Not that it should matter all that much whether cormorants have increased or, as the evidence indicates, decreased since earlier times. Virtually no species of North American bird exists at the same number as it did at some point when there was, presumably, the “right” number. Apart from those who are now extinct, all exist at greater or lesser numbers than at some pre-colonial point in time, their numbers reflecting the ever-changing ability of the environment to support them.
But wildlife managers often seem to believe that if they can convince people that a common species is much more common now than it was in pre-colonial America, then there is something “wrong,” that the primal numbers are in some way the “right” number, and that an increase above that number indicates an error that must be adjusted. A decline in natural predators often is cited as the reason for the increase in whatever species they are targeting.
That argument does not apply to cormorants. There is no indication that that any natural predator ever had a significant impact on cormorant numbers.4 What does influence cormorant population size is the number of suitable nest sites available, and they are, if anything, much fewer than in pre-colonial North America. In Toronto, where CDI got its start, cormorants now nest on a man-made spit of clean landfill that extends miles out from the shore into Lake Ontario. While adult cormorants are relatively secure from predation, nests with eggs and young are vulnerable, and studies using “camera traps” have shown that the main predator of tree-nesting cormorants are raccoons. Raccoons are most abundant in urban environments, so to the degree (very small within the context of the cormorant population overall, since birds tend to nest on racoon-free islands) that predators are a controlling factor, they have increased, not decreased, overall in urban and suburban regions.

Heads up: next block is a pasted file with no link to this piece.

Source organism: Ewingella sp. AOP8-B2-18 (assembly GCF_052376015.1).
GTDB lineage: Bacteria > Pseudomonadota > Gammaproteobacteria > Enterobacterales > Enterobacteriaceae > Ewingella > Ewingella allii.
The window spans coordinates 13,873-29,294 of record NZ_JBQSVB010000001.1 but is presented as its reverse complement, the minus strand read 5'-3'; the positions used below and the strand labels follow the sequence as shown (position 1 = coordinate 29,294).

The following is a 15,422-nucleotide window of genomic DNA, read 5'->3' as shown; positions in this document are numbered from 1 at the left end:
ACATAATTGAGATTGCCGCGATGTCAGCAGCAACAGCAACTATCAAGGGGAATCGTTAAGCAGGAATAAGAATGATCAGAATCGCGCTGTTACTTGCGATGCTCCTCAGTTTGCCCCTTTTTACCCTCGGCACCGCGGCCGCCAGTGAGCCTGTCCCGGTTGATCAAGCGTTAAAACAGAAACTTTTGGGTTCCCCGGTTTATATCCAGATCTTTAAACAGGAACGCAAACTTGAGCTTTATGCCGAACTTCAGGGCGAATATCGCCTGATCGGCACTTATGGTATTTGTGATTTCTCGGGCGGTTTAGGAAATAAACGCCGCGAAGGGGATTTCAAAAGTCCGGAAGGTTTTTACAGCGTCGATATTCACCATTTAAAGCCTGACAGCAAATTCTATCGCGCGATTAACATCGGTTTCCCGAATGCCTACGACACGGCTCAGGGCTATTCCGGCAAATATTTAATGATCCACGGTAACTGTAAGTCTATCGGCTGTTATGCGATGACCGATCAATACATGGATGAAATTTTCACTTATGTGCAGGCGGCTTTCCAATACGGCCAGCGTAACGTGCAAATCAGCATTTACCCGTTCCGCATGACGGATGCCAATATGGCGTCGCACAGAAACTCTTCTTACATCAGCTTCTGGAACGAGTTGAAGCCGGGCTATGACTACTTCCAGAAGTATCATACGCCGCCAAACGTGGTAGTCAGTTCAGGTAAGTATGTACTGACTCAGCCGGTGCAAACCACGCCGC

Ground nesting cormorants do not seem to be vulnerable to raccoons, at least at these colonies, and the possibility is that the ground nesting ring-billed gulls who coexist with the cormorants provide so much food for the raccoons that they never reach the cormorant nests. Coyotes, too, might prey upon cormorants, and be strong enough to take maturing young and adults, but their numbers, too, have increased, and their range has expanded eastward. Thus, the “loss of predator” argument simply does not apply to cormorants.